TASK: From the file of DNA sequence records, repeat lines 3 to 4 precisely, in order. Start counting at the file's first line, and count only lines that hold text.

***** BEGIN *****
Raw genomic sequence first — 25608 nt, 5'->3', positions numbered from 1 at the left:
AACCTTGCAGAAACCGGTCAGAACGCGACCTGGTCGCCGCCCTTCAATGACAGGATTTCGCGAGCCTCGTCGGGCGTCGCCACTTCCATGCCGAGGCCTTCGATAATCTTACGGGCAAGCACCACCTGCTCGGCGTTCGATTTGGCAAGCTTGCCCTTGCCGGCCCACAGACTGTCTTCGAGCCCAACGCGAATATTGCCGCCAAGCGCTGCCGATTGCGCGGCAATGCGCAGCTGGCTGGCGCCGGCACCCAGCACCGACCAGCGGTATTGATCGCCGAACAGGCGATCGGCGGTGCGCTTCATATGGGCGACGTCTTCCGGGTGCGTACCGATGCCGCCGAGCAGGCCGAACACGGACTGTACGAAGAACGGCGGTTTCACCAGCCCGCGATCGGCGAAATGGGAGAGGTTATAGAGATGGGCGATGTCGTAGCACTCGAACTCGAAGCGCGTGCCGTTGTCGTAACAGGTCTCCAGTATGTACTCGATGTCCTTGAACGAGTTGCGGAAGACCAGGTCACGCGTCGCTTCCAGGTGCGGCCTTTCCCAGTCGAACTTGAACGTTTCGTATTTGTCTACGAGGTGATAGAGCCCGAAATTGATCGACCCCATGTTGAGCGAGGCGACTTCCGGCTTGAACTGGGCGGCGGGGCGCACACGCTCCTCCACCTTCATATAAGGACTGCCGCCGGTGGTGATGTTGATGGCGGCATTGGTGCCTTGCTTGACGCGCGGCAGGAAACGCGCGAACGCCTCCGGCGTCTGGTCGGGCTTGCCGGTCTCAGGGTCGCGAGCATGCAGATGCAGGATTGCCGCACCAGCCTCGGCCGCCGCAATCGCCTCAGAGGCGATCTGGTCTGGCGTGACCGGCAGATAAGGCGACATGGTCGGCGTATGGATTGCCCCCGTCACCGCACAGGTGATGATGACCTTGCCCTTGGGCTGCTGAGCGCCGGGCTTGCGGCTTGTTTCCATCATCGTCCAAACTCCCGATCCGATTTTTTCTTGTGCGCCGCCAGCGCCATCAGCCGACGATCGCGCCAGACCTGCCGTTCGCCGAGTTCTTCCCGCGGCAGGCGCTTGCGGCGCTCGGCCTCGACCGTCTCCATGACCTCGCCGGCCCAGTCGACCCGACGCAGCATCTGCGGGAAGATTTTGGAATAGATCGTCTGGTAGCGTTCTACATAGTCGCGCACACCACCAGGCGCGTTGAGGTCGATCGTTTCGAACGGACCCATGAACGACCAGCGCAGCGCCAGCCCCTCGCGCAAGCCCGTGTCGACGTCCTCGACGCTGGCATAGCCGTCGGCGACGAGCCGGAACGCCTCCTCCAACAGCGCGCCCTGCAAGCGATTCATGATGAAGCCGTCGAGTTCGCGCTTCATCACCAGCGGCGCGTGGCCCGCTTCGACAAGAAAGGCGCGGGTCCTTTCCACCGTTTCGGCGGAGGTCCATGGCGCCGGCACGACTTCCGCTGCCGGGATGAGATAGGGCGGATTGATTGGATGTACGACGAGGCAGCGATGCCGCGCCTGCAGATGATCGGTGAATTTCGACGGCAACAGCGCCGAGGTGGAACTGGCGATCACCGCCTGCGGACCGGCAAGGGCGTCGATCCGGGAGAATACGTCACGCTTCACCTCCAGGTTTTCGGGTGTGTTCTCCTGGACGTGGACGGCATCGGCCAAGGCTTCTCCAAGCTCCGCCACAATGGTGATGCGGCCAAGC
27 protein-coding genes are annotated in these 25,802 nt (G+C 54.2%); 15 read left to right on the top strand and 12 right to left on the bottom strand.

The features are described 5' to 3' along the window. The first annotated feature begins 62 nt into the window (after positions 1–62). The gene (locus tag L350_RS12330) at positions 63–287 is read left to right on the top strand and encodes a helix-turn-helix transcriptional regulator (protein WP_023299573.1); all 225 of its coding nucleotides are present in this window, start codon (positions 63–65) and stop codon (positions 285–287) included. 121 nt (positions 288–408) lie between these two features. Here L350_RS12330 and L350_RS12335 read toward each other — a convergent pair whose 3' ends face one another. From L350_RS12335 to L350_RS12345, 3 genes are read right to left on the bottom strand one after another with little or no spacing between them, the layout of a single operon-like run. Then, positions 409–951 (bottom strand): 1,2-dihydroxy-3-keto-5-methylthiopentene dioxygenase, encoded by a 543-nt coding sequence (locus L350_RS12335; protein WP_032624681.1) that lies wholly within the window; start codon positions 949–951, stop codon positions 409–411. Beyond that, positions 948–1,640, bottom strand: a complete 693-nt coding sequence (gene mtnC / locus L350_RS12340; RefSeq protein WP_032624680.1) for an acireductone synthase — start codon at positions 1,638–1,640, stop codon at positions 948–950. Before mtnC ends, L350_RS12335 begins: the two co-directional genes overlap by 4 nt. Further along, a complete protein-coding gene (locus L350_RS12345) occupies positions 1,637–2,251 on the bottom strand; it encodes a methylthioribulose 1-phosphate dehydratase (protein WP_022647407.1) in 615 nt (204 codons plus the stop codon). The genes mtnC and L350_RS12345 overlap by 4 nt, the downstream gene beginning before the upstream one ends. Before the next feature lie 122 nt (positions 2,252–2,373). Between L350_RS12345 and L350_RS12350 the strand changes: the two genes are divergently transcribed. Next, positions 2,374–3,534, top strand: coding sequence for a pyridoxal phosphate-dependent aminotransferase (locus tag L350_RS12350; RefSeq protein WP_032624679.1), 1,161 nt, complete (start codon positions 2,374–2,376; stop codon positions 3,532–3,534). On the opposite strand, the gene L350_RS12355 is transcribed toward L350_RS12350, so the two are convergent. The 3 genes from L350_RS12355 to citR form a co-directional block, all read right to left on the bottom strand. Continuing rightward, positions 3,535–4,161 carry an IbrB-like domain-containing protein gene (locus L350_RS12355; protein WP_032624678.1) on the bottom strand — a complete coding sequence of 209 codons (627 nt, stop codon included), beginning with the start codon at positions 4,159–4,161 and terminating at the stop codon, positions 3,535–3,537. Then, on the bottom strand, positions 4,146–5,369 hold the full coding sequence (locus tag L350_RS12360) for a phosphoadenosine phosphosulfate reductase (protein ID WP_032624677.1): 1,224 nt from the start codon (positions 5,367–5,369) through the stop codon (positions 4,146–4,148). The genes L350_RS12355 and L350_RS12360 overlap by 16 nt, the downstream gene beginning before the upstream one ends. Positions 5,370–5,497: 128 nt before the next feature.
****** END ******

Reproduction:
27 protein-coding genes are annotated in these 25,802 nt (G+C 54.2%); 15 read left to right on the top strand and 12 right to left on the bottom strand.

The features are described 5' to 3' along the window. The first annotated feature begins 62 nt into the window (after positions 1–62). The gene (locus tag L350_RS12330) at positions 63–287 is read left to right on the top strand and encodes a helix-turn-helix transcriptional regulator (protein WP_023299573.1); all 225 of its coding nucleotides are present in this window, start codon (positions 63–65) and stop codon (positions 285–287) included. 121 nt (positions 288–408) lie between these two features. Here L350_RS12330 and L350_RS12335 read toward each other — a convergent pair whose 3' ends face one another. From L350_RS12335 to L350_RS12345, 3 genes are read right to left on the bottom strand one after another with little or no spacing between them, the layout of a single operon-like run. Then, positions 409–951 (bottom strand): 1,2-dihydroxy-3-keto-5-methylthiopentene dioxygenase, encoded by a 543-nt coding sequence (locus L350_RS12335; protein WP_032624681.1) that lies wholly within the window; start codon positions 949–951, stop codon positions 409–411. Beyond that, positions 948–1,640, bottom strand: a complete 693-nt coding sequence (gene mtnC / locus L350_RS12340; RefSeq protein WP_032624680.1) for an acireductone synthase — start codon at positions 1,638–1,640, stop codon at positions 948–950. Before mtnC ends, L350_RS12335 begins: the two co-directional genes overlap by 4 nt. Further along, a complete protein-coding gene (locus L350_RS12345) occupies positions 1,637–2,251 on the bottom strand; it encodes a methylthioribulose 1-phosphate dehydratase (protein WP_022647407.1) in 615 nt (204 codons plus the stop codon). The genes mtnC and L350_RS12345 overlap by 4 nt, the downstream gene beginning before the upstream one ends. Before the next feature lie 122 nt (positions 2,252–2,373). Between L350_RS12345 and L350_RS12350 the strand changes: the two genes are divergently transcribed. Next, positions 2,374–3,534, top strand: coding sequence for a pyridoxal phosphate-dependent aminotransferase (locus tag L350_RS12350; RefSeq protein WP_032624679.1), 1,161 nt, complete (start codon positions 2,374–2,376; stop codon positions 3,532–3,534). On the opposite strand, the gene L350_RS12355 is transcribed toward L350_RS12350, so the two are convergent. The 3 genes from L350_RS12355 to citR form a co-directional block, all read right to left on the bottom strand. Continuing rightward, positions 3,535–4,161 carry an IbrB-like domain-containing protein gene (locus L350_RS12355; protein WP_032624678.1) on the bottom strand — a complete coding sequence of 209 codons (627 nt, stop codon included), beginning with the start codon at positions 4,159–4,161 and terminating at the stop codon, positions 3,535–3,537. Then, on the bottom strand, positions 4,146–5,369 hold the full coding sequence (locus tag L350_RS12360) for a phosphoadenosine phosphosulfate reductase (protein ID WP_032624677.1): 1,224 nt from the start codon (positions 5,367–5,369) through the stop codon (positions 4,146–4,148). The genes L350_RS12355 and L350_RS12360 overlap by 16 nt, the downstream gene beginning before the upstream one ends. Positions 5,370–5,497: 128 nt before the next feature.